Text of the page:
My Morning Jacket, the five-piece, genre-distorting rockin' Americana band from outer space, is winding down a drive from Minneapolis, and when they arrive in Boulder they will have driven more than 950 miles in two days. The band is midway through a month-and-a-half-long headlining tour, the largest headlining effort they have embarked on to date. The tour finds the band previewing songs for It Still Moves, its upcoming third album due this summer. Psyched to be touring under their own power, the band is enjoying the freedoms a headlining slot affords.
"It's just really nice to be able to play a full set," says James of the difference this time out. "I mean, it's fun to open up for people, but I think we've got a lot of different sides to what we do, and it's hard to showcase those different sides in 30 to 40 minutes when you're opening up for somebody. So that's probably been the best thing, being able to take our time, stretch out and do a long show."
The tour also recently found the band opening for Bob Dylan in their hometown of Louisville, Kentucky. What was it like opening for his Bobness in their city of birth? "It was cool, it was a real honor to be able to do it in our hometown," James replies humbly. Any chance for the band to meet Mr. Zimmerman? "We couldn't get near Bob," explains the singer. Bob is mercurial that way. "We couldn't even -- they wouldn't let us watch him from backstage."
Even sans the intro, the Dylan show was quite a coup for a band that has been releasing material for only four years and change. My Morning Jacket has released two full-length albums, both on indie Darla Records, 1999's Tennessee Fire and 2001's At Dawn. The band has also released several EPs, including a Christmas album and a split CD with one-man folk-rock band Songs: Ohia. The music is firmly centered on James' musical vision, his songwriting and his vocals, which suggest a requisitely haunted Neil Young paired up with a less atonal Dean Wareham. Each progressive release builds on the promise of the previous recording, and It Still Moves may just continue that movement. Tennessee Fire found the band spare, lonely, and splashed with reverb.
At Dawn built on this template flourished with more experiments in reverb, cross-pollinating old country, good old gritty rock 'n' roll, and aural experimentation reminiscent of something that might come from early Flaming Lips or Wareham's Galaxie 500. The 74-minute, 14-song epic At Dawn mostly rides warm tones. There is angst and loneliness, almost as if At Dawn is a sideways response to fellow Louisvillian Will Oldham's endless bummer mining.
James himself provides an elliptical description of My Morning Jacket's sound that somehow makes perfect circular sense -- or something like that.
"We are who we are and we are proud to be from where we're from, and we're proud to sound like what we sound like, but at the end of the day if someone takes home one of our albums and listens to it all the way through, they will find that it's not any one thing, that we like to try a bunch of different things," he says.
Part of what helps My Morning Jacket sound so unique is the band's non-traditional -- to say the least -- recording process, specifically at James' cousin and band guitarist Johnny Quaid's grandparents' place, a farm in Shelbyville, Kentucky. They've recorded all three albums there, and for It Still Moves, they worked additionally with engineer Danny Kadar (Trey Anastasio, Stevie Ray Vaughan). James explains it like this: "I knew how I wanted my music to sound, and I could never get anybody to make it sound how I wanted it to, so I started working with my cousin John and he had some real simple recording equipment. We were lucky enough that his grandparents let us practice and record out on their farm, and that gave us lots of different spaces to work with. Lots of different rooms, you know, from grain silos to barns to garages . . . and we do it to tape so we get the best of making it sound as old as possible . . . so we can make records that only sound like us because that's where we're recording." In addition to Quaid, James' best buddy Patrick Hallahan plays drums for the band.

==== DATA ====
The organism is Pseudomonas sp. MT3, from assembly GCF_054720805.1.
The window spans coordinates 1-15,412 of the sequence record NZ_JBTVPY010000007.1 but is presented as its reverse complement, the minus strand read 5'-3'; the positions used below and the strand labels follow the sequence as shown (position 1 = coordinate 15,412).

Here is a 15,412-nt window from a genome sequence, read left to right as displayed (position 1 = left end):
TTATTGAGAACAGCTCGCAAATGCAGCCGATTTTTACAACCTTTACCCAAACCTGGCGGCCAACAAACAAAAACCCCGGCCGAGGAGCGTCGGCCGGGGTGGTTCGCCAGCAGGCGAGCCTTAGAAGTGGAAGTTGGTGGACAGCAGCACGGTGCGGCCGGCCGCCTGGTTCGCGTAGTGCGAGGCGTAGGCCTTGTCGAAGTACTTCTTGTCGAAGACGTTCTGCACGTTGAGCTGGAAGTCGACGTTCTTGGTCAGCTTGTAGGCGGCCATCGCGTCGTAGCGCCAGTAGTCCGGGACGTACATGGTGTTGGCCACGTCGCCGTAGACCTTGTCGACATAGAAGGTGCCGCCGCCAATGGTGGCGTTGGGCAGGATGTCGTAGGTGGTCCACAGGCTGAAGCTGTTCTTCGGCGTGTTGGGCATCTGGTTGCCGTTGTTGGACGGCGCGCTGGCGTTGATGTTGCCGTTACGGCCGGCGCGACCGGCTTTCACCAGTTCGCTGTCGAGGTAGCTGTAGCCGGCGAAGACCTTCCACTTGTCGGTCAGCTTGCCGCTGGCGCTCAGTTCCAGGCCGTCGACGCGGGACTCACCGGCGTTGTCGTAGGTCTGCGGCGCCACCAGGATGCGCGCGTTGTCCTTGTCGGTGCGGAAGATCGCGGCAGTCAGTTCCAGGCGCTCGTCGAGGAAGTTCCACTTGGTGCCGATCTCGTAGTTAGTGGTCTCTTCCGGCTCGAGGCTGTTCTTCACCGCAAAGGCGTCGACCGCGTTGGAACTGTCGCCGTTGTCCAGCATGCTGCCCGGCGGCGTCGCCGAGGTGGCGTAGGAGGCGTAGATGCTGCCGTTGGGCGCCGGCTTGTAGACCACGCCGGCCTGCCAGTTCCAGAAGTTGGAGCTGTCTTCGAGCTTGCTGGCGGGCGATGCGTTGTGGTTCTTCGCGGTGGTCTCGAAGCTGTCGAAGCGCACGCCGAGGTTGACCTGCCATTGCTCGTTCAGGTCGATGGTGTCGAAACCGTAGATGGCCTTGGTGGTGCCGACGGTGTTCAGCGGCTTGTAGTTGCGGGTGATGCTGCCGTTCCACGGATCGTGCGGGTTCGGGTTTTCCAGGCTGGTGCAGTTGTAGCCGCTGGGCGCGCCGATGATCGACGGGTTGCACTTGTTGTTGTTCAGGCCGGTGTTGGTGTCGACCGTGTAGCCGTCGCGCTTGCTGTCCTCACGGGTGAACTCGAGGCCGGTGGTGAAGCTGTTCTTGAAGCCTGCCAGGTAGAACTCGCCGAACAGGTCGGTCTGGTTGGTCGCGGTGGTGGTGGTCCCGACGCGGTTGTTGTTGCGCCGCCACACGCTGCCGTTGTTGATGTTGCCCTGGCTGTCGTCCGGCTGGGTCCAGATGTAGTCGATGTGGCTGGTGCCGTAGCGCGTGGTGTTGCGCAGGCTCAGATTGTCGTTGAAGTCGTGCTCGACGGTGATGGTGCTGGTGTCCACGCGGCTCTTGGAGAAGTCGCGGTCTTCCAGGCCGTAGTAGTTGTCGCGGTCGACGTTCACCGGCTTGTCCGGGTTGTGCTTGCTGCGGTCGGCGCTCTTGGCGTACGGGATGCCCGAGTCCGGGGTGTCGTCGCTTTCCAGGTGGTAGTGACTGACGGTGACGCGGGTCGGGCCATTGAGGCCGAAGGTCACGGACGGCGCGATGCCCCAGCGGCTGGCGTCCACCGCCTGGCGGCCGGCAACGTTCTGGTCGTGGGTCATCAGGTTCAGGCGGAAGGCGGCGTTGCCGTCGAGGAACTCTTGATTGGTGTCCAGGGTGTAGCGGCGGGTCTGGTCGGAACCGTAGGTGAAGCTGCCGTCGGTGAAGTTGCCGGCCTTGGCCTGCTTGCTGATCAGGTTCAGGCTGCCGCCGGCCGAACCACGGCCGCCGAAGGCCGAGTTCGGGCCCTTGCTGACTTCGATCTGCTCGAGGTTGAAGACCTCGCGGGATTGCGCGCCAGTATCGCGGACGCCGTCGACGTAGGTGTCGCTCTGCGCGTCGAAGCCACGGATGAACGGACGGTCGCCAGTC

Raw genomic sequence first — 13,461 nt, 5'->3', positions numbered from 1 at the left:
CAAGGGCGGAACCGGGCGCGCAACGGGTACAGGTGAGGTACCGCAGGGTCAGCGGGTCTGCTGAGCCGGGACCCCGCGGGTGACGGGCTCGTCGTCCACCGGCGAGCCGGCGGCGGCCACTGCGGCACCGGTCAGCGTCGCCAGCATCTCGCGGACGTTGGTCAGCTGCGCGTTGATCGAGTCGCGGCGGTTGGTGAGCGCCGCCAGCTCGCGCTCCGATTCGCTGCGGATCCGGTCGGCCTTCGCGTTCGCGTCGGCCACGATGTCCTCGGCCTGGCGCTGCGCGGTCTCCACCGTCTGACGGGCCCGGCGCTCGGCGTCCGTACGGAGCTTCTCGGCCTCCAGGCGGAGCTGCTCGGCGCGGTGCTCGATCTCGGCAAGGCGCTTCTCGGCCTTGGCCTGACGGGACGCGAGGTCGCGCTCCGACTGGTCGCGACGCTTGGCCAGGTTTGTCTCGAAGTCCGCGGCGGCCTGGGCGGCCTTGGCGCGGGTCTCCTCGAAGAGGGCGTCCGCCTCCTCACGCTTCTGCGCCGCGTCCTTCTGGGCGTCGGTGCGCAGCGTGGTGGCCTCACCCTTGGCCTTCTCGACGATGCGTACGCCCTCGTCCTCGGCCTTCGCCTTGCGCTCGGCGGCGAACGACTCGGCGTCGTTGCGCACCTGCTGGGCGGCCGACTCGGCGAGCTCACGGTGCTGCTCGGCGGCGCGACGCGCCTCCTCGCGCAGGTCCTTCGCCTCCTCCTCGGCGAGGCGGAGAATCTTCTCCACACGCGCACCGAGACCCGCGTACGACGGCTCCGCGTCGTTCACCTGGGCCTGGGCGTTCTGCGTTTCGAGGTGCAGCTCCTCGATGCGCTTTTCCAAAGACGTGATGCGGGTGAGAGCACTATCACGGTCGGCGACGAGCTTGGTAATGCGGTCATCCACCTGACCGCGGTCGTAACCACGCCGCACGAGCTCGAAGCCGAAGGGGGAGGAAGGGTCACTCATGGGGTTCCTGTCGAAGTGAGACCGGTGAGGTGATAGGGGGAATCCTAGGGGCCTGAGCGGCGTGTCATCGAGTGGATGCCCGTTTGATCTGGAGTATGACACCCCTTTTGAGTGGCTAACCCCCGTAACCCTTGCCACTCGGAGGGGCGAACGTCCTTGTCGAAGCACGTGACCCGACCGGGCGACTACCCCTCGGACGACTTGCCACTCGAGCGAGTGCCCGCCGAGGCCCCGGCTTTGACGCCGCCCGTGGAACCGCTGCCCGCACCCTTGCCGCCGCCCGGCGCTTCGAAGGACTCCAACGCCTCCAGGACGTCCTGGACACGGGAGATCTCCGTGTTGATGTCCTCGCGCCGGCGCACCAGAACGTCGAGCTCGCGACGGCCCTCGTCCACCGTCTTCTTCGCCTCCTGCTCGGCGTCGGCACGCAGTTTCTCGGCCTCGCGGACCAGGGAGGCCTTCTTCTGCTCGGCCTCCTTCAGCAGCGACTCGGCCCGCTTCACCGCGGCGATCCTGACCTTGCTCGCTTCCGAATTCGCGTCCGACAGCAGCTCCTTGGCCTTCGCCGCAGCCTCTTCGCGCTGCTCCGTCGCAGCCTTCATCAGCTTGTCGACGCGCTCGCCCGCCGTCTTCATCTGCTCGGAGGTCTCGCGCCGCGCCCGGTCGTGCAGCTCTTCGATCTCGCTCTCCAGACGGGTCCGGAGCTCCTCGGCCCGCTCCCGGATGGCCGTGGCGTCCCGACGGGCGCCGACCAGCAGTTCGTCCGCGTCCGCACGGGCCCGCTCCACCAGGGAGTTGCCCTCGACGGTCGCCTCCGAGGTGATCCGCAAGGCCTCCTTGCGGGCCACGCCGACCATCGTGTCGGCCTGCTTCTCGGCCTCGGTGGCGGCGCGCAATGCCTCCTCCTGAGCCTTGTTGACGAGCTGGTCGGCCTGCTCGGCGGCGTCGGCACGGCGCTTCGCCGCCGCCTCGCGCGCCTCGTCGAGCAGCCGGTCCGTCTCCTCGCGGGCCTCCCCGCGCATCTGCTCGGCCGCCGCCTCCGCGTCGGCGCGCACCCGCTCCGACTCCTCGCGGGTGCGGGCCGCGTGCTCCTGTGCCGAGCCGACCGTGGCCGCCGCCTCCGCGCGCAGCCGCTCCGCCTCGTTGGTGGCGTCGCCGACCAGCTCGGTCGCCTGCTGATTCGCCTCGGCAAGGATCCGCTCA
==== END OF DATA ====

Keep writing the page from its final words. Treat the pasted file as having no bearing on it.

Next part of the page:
So the all-in-the-family-on-the-farm dynamic has greatly helped the band define its sound. Unless, of course, other people start booking time on Johnny's grandparents' farm.
The group's record deal with RTO, their new label, allows for full creative control, and Kadar was there to help this time around with some of the more annoying aspects of recording. "It's nice to have somebody there to press record' and make sure all the levels are good and everything's sonically happening so we can concentrate on playing," says James.
Back in Sterling, Colorado, James would probably rather be concentrating on eating, but he kindly responds to a question about strange roadside attractions he has seen on the road this time out. Suddenly animated and a bit weirded out, James describes an odd piece of religious folk art displayed in the hotel courtyard adjacent to the Country Kitchen. "Right now there is one of the freakiest things I have seen this whole tour," he says. "This gigantic wooden statue of this guy that looks like Moses with this little angel on top of him pouring honey on his head or something. It's gigantic. It must be at least 20 feet tall -- out in the middle of nowhere. It is one of the most surreal things. It's kind of scary. . . . It's really amazing. Really well done."
Sounds a lot like My Morning Jacket, actually -- beautiful but unexpected, like an amazing wooden sculpture in the middle of nowhere for no reason at all.